Every black parent in America has to have "the talk" with his or her sons and daughters -- about how to act and not act in the presence of white police officers with guns. It's a painful family ritual that is slowly being discovered by America's white parents as more and more police killings of young African Americans occur and are nationally discussed.
Rev. Dr. Otis Moss III recently shared a powerful video, first released last year, to his congregants and constituency called "Get Home Safely: 10 Rules of Survival if Stopped by the Police." Everybody should watch this video to see what black parents and pastors are regularly saying to their children about how to survive in America.
Last week was another week from hell -- horrific police killings of Philando Castile in St. Paul, Minn., and Alton Sterling in Baton Rouge, La., almost immediately followed by a civilian shooting 12 police officers in Dallas, killing five. The proliferation of a culture of violence was gut wrenching for many Americans to watch, with few solutions being posed.
I have two to suggest. They are two new talks to respond to the old talk black parents still need to have with their children.
In my 22 seasons as a Little League baseball coach, I have never coached a black player who hadn't had "the talk" with their Dad or Mom. But none of my white players have ever had that talk with their parents. In fact, very few of the white parents even know such a talk is going on.
So here is the first new talk I want to suggest: White parents and grandparents need to have a talk about racialized policing with their children and grandchildren. Tell them that black people, including black children -- their classmates, teammates, and playmates -- can be stopped by the police, hurt by the police, and even killed by the police just because they are black. Tell them how that doesn't happen to children who are white. Tell them that's the kind of country we are still living in. Tell them that their black friends have had to have talks with their parents about how to behave when they are in the presence of police officers. Tell them the stories of Trayvon Martin, Michael Brown, Eric Garner, Tamir Rice, Sandra Bland, so many others -- and now, Philando Castile and Alton Sterling. Tell them this is a terrible, unacceptable thing. And tell them they can help change it.
I can hear white parents responding that such talks would make their children uncomfortable. It would, and that could be a very important thing. I think the kids I know could handle it. And those kids who already live in diverse environments know some bad things are going on. Helping white kids to better understand what's happening in the world is a very good thing. It could teach them early on that we need to change these things and need their help to do that.
Such talks would be very personal and intimate, but they could change hearts and minds. And that could change the culture of the country.
The second talk I suggest is this: White people need to have a public talk with our sheriffs and police chiefs. It's past time for white parents, pastors, and citizens to have direct talks with their law enforcement officials. They should join the conversations that many black community leaders are already trying to have with the leaders of their police departments. Let's start having those talks together.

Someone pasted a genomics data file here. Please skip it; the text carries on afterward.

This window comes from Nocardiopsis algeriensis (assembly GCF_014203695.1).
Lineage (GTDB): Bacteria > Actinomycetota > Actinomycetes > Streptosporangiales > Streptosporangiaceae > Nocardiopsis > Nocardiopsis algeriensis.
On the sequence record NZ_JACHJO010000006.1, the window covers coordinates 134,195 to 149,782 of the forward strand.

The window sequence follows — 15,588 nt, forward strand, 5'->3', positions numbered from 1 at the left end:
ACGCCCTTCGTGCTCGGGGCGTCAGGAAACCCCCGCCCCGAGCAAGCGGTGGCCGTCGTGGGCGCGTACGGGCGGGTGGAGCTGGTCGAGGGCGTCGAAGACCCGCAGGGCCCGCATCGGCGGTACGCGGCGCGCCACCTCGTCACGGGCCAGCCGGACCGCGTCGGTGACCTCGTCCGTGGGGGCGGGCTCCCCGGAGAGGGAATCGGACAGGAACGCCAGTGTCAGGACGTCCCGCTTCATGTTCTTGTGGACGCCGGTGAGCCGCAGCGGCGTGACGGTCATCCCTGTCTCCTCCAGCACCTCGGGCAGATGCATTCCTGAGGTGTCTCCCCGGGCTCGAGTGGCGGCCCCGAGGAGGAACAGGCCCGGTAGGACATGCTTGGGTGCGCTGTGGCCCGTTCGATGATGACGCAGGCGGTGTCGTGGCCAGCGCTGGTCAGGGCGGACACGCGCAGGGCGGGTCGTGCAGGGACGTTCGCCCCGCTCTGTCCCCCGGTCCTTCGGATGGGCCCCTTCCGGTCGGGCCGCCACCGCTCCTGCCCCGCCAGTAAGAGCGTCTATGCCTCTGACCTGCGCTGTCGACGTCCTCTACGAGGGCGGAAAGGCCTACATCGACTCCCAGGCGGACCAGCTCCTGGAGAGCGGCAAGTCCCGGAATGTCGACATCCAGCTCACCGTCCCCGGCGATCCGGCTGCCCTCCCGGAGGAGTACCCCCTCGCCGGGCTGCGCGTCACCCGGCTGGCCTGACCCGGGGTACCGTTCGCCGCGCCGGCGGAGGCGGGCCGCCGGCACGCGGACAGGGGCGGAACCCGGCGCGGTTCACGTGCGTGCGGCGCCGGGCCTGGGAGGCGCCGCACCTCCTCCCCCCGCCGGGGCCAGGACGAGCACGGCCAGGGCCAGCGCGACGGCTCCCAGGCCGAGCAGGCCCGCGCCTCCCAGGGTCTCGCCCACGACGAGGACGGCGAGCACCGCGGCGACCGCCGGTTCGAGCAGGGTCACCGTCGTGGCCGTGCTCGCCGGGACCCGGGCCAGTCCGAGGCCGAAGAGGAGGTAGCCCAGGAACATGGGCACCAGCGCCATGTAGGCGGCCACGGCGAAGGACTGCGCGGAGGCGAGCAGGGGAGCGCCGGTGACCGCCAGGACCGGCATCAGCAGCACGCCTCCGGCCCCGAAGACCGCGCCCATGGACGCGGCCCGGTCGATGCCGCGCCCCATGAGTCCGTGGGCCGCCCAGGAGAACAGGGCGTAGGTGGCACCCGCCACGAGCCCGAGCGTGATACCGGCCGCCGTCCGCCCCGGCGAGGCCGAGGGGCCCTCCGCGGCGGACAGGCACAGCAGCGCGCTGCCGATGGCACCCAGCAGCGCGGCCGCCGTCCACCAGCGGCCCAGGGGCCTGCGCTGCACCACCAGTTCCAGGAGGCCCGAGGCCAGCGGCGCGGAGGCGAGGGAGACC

The President's Task Force on 21st Century Policing has produced an enormously helpful report on how to change and reform policing in America. It is both thorough and pragmatic. The report shows how to move from the "warrior" model of policing to the "guardian" model, how to enter into the effective world of community policing, and how to protect and serve their citizens and be accountable to them.
The task force that produced the report was led by some of the best law enforcement experts around the country, and these leaders need faith communities to help them take their report to their local police departments. So let's do that -- black parents and white parents and pastors and citizens, together. Ask your sheriff to read the report, and tell him or her you will be back in a month to discuss it together and seek how to best implement it.
Joshua Dubois, a young black leader, wrote a short form letter that people can send to their local police chiefs. Read Joshua's letter, and then write your own. This new direct talk with law enforcement could change public policy and police behavior.
For white people -- and parents in particular -- there are two new talks that we need to have: One very personal, with our children and grandchildren about what is happening to black people at the hands of police; the other very public, alongside our black community leaders, about how to change that and hold our law enforcement officials accountable for change.
White people need to do a lot of listening right now to their friends and neighbors and co-workers and fellow citizens and believers of color. And it's also time to start talking where we can have our own influence -- starting with our own children, and our local law enforcement. They need to know that we are watching, and that we -- and our children -- will be expecting changes.
Weeks like this last one need to wake us up.
Jim Wallis is president of Sojourners. His book, America's Original Sin: Racism, White Privilege, and the Bridge to a New America, is available now.